“And from the democratic and thus social perspective, the open spaces in our centres is, I think, the most important. We need places in cities where people can meet, and mix, where they can see each other just to see each other, and to talk. In the high street, you can observe the diversity of society. It’s not like these housing areas where sometimes only detached houses are located, or areas where there are only offices,” says Plate.
And for the future of the city, maintaining a vibrant city life means understanding and managing how we use our open and public space.
“Regards the ground floor uses, the idea is that together with the owners and renters and people who are from the neighbourhood, for instance, they have an idea of how they want to move forward,” adds Plate. “And so, the idea is that these networks take responsibility for their own shops and facilities in different ways, and they will develop ideas on how to develop a sustainable model for each high street.”
They will develop ideas on how to develop a sustainable model for each high street
This first, ideas, phase of the ‘Mittendrin Berlin! Projekte in Berliner Zentren’ competition will lead to an implementation phase to start next March. It’s a model that the Berlin City Council has been using since 2005 – with new competitions launched every two years jointly with the Chamber of Industry and Commerce – so its methods are tried and tested.
Developing Berlin’s centres
Previous iterations have included a project for a plastic-free neighbourhood, where locals in the Charlottenburg-Wilmersdorf district came up with a list of actions for both retailers and customers on how to reduce plastic, and created a sustainable shopping guide for the neighbourhood that includes a digital map with an overview of the shops and companies that are the most sustainable.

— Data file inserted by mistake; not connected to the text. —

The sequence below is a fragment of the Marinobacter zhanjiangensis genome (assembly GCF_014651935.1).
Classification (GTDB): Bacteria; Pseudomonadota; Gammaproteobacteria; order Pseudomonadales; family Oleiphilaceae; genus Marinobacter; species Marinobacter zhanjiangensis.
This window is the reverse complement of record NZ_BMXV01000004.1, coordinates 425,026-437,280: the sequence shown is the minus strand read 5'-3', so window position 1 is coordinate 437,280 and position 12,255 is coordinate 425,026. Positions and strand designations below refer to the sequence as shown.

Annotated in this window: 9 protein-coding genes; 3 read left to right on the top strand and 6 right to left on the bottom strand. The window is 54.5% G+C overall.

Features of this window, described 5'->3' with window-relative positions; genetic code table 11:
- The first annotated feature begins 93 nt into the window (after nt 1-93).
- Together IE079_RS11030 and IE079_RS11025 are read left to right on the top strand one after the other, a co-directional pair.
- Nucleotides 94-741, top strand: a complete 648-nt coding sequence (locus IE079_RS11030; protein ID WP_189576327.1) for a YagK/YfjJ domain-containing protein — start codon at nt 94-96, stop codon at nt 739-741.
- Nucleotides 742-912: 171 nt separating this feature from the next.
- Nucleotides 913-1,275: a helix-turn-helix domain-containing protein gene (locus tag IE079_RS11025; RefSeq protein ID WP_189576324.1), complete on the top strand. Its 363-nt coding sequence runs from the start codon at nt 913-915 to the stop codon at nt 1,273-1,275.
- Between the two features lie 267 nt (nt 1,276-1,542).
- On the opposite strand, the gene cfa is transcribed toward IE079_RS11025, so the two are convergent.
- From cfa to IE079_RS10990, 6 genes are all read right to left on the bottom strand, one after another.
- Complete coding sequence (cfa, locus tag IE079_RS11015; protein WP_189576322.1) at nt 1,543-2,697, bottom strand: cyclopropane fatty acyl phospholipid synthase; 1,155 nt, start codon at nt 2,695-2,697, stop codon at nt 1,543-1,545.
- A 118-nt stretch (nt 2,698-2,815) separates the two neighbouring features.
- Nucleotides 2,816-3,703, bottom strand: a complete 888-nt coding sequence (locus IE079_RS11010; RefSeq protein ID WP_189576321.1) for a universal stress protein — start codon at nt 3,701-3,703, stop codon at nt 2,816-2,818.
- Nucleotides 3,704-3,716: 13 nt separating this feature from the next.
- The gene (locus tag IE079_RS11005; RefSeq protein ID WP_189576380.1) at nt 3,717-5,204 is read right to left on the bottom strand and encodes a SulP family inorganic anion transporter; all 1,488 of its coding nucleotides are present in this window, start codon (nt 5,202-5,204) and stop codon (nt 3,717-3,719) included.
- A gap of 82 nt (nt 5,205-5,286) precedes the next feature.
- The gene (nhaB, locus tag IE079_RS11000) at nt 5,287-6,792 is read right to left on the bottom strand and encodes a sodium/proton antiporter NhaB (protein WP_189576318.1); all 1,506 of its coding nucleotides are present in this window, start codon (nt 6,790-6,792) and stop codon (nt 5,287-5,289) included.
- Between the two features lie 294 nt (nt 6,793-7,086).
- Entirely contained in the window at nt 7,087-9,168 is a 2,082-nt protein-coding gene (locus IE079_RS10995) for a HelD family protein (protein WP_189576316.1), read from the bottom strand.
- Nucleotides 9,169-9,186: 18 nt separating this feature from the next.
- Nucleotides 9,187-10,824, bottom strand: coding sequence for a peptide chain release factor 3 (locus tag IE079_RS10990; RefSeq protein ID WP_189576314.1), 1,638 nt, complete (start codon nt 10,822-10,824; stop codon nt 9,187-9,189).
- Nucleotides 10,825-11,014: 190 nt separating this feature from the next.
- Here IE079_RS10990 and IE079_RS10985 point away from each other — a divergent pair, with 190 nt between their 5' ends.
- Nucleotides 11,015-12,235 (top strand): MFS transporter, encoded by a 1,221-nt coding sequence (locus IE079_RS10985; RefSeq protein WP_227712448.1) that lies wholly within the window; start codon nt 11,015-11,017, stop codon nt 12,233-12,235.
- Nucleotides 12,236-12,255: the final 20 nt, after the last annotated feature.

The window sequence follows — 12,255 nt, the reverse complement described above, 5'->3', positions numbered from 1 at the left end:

Another, that followed the two-step process Plate’s team is currently following, focussed on the revival of a high street in the Wilhelmsruh district of Pankow. A first step included a brochure giving details of existing shops along the high street, to help make it easier for entrepreneurs to get an overview of the locale. A second step included the opening of a pop-up store, staffed by volunteers, which offers space for the exchange of ideas for the future of the neighbourhood and the sale of local products. One of the ideas behind this store was to test the supply and demand possibilities for a future Saturday weekly market, which has now been approved to start in early Autumn, and to strengthen networking within the neighbourhood.
In the context of managing the city’s recovery from the Covid19 pandemic, the competition seeks to go straight to the centre of a conundrum that many cities are facing. Changing habits, with increased teleworking, different use of private and public space, the uptake of digitalisation of services, of work, of play, means that people have more opportunities to move away from city centres. Much evidence points to the fact that such trends are here to stay, and for town and city planners redesigning the urban space in a way that works for people and climate means understanding and reflecting new realities.
This article is part of a series charting local recovery efforts made by cities all over Europe – cities want #MoreThanRecovery